Wednesday, January 30, 2008

ISB Breaks into the Big Leagues!

The UK based newspaper "Financial Times" released its annual list of global rankings for Business schools.

European business schools and their US counterparts have fallen victim to a growing number of ever-improving Asian, South American and Australian schools in global rankings as evidenced in the list. This year sees three Chinese schools and one Indian one in the rankings.

The relatively young business school "Indian Business School (ISB)" in Hyderabad was ranked #20. It was set up in 2001 as a private B-school with the blessings of Fortune 500 companies and top Indian organizations. It collaborates with the world's leading business schools like the Kellogg School of Management, the Wharton School and the London Business School. These associate schools actively participate in curriculum design, research, conferences and teaching. According to the school's Deputy Dean Ajit Rangneker, the school is set to increase class size by over 100 students in the next academic year. There is also an anticipation of increased applications from international students. Rangneker estimates around 5% of the students are from abroad.

ISB; the only B-school from India to be ever ranked among the top 20, is not an institution recognized by the All India Council for Technical Education (AICTE), the regulatory body for technical education.

Until now the IIMs were considered most likely to be ranked in such international rank orders.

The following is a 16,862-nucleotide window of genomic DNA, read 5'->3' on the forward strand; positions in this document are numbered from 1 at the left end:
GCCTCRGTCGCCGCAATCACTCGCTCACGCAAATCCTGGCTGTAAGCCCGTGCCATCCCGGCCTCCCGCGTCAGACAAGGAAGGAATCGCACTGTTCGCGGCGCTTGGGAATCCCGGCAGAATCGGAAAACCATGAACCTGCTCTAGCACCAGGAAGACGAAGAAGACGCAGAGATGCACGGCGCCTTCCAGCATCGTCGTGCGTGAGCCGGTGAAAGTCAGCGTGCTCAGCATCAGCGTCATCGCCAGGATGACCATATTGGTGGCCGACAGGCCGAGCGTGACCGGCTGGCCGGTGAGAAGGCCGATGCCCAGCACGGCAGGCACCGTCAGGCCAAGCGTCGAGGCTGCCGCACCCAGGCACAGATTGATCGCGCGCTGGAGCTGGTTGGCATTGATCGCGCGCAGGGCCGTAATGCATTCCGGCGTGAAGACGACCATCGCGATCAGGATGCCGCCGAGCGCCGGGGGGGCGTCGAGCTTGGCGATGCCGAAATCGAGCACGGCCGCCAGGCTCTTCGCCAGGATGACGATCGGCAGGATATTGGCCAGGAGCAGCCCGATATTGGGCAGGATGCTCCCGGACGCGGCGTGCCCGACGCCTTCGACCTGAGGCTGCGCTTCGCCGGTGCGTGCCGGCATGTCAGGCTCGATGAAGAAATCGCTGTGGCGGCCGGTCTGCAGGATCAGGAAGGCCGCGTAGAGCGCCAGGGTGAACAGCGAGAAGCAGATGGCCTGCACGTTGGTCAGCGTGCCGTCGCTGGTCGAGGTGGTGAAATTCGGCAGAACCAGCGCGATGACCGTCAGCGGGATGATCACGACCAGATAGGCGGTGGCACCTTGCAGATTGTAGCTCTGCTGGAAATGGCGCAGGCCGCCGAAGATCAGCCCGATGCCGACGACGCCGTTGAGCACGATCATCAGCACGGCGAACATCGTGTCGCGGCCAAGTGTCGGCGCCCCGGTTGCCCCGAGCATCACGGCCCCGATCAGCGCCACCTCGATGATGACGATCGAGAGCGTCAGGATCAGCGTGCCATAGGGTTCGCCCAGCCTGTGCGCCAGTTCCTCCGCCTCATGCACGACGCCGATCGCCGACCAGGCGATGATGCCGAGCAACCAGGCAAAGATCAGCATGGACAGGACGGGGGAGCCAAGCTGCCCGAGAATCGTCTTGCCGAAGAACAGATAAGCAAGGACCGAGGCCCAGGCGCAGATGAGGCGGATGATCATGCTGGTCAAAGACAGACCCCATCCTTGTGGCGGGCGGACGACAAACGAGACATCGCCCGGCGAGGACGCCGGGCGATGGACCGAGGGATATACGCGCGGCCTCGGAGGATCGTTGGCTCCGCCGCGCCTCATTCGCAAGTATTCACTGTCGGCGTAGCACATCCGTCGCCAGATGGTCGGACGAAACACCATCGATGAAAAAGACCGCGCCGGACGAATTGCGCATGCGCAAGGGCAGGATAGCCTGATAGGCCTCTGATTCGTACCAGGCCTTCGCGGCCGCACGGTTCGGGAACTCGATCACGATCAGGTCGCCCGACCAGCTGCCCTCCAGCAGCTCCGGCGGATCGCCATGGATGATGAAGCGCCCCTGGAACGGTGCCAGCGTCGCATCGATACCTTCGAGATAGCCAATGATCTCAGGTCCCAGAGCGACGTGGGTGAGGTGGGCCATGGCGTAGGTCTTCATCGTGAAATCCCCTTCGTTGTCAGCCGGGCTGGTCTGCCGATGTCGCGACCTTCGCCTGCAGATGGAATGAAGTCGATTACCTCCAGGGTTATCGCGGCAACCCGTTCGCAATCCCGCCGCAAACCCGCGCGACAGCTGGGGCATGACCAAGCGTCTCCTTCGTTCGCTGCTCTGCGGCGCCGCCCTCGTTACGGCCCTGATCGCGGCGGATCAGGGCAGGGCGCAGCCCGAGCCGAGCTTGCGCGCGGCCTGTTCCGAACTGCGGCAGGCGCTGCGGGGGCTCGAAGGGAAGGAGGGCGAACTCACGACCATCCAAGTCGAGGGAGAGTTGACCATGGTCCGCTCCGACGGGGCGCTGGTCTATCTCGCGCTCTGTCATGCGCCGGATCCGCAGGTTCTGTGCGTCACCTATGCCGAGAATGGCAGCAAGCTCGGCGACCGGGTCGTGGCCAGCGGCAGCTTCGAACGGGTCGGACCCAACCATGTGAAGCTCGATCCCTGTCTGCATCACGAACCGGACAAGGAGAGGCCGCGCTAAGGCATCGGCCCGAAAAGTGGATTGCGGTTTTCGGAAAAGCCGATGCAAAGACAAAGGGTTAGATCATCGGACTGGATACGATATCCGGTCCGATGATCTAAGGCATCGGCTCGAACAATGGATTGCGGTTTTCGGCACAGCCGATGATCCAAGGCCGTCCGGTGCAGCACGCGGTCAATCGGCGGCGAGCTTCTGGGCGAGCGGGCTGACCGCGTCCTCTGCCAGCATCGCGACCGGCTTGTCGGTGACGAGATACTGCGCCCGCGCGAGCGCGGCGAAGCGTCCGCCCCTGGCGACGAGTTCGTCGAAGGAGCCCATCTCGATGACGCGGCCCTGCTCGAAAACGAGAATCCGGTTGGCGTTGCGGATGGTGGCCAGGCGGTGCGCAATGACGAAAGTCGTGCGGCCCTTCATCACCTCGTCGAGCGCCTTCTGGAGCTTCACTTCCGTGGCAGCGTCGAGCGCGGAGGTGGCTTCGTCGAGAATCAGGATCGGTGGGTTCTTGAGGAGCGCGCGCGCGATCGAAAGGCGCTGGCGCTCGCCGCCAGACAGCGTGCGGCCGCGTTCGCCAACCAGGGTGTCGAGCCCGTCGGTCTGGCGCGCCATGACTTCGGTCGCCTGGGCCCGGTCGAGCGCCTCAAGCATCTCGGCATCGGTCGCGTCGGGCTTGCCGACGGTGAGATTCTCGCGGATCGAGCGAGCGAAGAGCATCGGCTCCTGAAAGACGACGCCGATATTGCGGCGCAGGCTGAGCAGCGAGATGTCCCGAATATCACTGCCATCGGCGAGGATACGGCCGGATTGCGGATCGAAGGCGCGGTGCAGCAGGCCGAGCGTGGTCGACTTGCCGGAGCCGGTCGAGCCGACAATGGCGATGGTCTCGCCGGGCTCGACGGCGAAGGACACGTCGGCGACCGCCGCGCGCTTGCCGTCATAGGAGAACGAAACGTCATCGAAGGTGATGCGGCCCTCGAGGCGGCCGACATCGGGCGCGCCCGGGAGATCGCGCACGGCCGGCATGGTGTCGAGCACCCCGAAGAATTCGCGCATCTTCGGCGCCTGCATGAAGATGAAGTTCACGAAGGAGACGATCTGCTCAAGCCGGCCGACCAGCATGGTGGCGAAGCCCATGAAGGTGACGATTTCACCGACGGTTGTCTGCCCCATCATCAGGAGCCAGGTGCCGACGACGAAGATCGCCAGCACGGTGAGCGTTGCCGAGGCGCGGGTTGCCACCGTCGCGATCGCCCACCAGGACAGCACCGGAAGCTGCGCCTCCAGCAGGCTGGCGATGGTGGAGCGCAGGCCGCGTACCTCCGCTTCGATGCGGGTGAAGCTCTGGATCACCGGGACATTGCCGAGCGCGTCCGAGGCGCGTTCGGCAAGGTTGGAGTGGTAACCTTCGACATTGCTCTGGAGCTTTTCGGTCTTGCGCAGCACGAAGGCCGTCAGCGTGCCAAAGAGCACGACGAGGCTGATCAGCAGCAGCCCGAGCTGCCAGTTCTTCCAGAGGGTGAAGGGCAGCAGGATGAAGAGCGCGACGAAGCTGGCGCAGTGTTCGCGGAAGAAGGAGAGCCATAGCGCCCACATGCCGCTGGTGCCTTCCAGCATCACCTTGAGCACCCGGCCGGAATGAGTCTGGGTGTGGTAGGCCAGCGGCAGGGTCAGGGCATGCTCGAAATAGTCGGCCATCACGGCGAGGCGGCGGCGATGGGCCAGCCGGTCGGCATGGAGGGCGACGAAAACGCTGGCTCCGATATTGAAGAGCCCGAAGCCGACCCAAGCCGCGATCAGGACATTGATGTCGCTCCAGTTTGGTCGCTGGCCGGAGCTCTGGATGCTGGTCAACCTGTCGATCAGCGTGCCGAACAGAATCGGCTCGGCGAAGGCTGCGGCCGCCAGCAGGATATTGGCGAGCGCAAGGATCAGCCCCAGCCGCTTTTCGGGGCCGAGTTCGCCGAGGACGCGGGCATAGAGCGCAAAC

"US news" releases its list of top B schools later in the year. This highly regarded ranking list ignores Asian Business schools. Only schools from Europe and North America are ranked. In the Wall Street Journal/Harris Interactive Survey of how recruiters eye International B schools, only schools from Europe, North America and Central America were ranked. (Check the list at "IIMs not eyed by US Recruiters - or are they?")

Monday, January 21, 2008

India's Oscar Entry exits

'Eklavya" India's official entry for Foreign Film Category at the Oscars was edged out in the nomination process when it failed to make it to the final cut. The 105 minute film stood apart from the usual Bollywood fare being devoid of over the top themes or dance sequences in foreign locales. The film is entirely shot in Rajasthan, India. The story is intense and well acted with some great cinematography.

Only three Indian entries that have been nominated in the Best Foreign Film Category since India began sending entries in 1956 (Mehboob Khan's "Mother India", Ashutosh Gowarikar's "Lagaan" and Mira Nair's "Salaam Bombay"). A small number considering the enormity of the Bollywood industry.